With that being said, I think that there is also an argument to say that Chris was someone who was lost. He was living the “dream” life that everyone hopes for, but no one understands unless they are in that situation. We were not given much about his thoughts on his wealth, so we don’t know if he was having his own internal conflict with his life. He could have thought his life was stagnant, living the same day as the prior, with nothing thrilling or exciting. He could have decided that enough was enough and decided to just pack up and find a thrill.
    I feel like it is hard to decide whether or not Chris’s choice to go into the wild was from true internal conflict that he needed to escape or from being immature and not knowing survival instincts. We will have to continue to read to find out more about his journey!

    -Jorge Perez

  5. Chelsea DeSchepperJune 29, 2018 at 9:08 AM

    Hi! Like mostly everyone in our class, this is my first time of reading "Into the Wild". I love seeing how everyone is interpreting McCandless' reasons for his actions differently. I personally think that he turned away from his life, because he could have felt like he had everything handed to him, and wanted to prove to someone, whether himself or not, that he could make it on his own. I'm excited to see how the rest of his story pans out!

  6. As I continuously read "Into The Wild" , I cant help myself to not have two different opinions about what Chris did. I find it unintelligent to go into the wilderness without any necessities such as food, a map or shelter. However, I find it incredible that Chris had a crazy idea to do something and did it without thinking twice. When I think about myself there are many different things that I would like to do but never do and I will wonder about those things until I do them, unlike Chris who just went for it! Chris also left a huge impact on thrill seekers and explorers who will now do what he did( hopefully with more preparation). He showed those people that nothing can stop you from doing what you want to do. I feel as though there will never be an agreement about Chris's decision but more and more different opinions and reasons about what he did. I also think that Chris was lost in life because he didn't care about leaving anyone or anything behind when he decided to leave for his adventure. When he left to go on his adventure, he definitely know there was a great chance of not surviving. Im very excited to finish reading about his adventure! - Miranda Jacavone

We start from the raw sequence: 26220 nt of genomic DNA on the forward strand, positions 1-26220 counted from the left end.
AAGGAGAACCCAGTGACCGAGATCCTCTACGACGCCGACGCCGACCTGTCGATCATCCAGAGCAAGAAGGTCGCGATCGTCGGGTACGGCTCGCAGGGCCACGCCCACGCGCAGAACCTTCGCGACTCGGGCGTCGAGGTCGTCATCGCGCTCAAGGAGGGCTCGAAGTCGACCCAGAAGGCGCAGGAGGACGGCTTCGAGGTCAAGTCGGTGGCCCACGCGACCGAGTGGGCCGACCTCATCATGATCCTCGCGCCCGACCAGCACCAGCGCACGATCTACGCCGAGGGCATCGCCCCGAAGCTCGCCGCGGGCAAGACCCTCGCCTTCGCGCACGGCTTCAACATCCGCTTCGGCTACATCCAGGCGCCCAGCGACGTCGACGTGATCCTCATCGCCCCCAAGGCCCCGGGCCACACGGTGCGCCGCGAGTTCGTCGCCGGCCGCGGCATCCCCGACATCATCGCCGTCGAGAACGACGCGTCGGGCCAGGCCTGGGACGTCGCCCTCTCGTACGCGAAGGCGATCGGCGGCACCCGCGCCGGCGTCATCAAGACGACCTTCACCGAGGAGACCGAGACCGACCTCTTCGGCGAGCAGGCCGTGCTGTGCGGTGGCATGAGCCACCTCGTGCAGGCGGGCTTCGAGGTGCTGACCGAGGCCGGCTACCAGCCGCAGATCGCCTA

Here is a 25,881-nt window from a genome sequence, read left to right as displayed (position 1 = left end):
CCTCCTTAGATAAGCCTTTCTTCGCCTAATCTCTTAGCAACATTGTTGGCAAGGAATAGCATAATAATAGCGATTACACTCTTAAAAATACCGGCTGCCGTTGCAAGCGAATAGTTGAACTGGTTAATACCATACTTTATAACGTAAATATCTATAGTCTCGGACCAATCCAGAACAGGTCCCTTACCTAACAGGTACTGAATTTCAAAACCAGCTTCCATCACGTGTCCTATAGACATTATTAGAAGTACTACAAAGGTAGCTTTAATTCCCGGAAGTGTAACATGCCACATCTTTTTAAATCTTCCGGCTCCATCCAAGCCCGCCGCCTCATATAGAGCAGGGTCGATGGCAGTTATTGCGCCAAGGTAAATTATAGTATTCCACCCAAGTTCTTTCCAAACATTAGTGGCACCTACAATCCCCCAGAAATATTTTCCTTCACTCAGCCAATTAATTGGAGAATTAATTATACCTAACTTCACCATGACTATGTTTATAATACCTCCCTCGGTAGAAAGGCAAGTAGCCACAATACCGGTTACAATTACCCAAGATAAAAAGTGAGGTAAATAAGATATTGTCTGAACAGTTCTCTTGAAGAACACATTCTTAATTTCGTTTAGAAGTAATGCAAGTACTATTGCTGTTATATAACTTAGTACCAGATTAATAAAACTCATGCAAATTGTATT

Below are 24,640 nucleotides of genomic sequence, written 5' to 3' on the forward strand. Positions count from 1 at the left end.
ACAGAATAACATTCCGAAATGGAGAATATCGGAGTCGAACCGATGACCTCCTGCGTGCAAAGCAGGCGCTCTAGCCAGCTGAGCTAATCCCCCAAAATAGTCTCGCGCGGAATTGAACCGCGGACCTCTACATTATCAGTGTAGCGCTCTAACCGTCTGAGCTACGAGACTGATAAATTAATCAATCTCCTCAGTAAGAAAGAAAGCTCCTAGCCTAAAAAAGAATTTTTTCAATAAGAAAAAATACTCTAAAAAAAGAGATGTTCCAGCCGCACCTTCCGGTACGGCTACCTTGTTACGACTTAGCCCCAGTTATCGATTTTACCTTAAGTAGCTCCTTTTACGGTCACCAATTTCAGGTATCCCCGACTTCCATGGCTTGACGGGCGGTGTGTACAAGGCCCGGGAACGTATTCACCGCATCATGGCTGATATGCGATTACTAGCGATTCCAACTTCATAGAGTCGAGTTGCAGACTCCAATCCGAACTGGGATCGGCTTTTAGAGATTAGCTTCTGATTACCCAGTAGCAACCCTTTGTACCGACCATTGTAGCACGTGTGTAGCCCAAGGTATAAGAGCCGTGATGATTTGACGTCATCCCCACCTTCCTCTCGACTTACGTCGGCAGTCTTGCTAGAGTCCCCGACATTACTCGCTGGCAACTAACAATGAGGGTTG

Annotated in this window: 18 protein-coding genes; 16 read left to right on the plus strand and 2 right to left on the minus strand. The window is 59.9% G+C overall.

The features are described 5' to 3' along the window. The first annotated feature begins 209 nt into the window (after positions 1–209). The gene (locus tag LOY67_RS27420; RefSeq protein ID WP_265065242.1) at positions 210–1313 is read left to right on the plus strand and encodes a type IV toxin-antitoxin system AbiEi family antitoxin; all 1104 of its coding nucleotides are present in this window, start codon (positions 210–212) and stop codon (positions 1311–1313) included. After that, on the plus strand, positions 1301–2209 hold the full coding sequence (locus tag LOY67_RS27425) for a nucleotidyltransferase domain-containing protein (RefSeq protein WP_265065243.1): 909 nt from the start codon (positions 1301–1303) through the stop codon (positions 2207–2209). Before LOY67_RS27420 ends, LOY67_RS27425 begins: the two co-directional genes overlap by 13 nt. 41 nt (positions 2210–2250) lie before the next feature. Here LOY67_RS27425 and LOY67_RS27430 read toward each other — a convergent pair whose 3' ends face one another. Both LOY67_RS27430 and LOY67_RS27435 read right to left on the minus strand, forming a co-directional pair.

7. This is my second time reading "Into the Wild", and my first since watching the film adaptation. And indeed with Sean Penn's filmic vision sort of fixed in my imagination it was interesting to re-encounter scenes he depicts as well as parts of the story he does not. I had, for instance forgotten about many of the details of Chris' Bullhead City stay, and enjoyed little moments like the scene where, at peak frustration McCandles is rescued by duck hunters in Mexico..

    The book, by contrast to the film, obviously provides a somewhat more microscopic and detailed perspective on McCandles, and it was interesting to further ponder his Jack London, Thoreau-inspired motives as well as the central question of "fool or folk hero?".

    In my mind it won't ever be settled one way or the other, as Mccandeles is both observably foolish and naive as well as admirably embodying of the clever and bold human spirt and its pining for freedom. And they are not mutually exclusive traits, indeed perhaps foolishness is even a necessary ingredient for such an enterprise.

    At any rate, that he died in his quest--that it ended in easily avoidable disaster hardly seems to discount its worth--it does not discount Chris' truth, and the beauty of his spirit and search.

    It speaks I think to something in all of us, in our questing, accident-prone lives, where indeed most mishaps are, in hindsight, easily avoided, and all ventures into the unknown dangerous. Because heading into the Alaskan bush, even with the utmost preparation and experience, one might still stub their toe and contract sepsis or suffer a hear-attack or any number of unexpected calamities. And while the ending matters, like with a song or a story--its never the defining point of the thing.

    Brendan Carr

  8. Kevin McKenzie-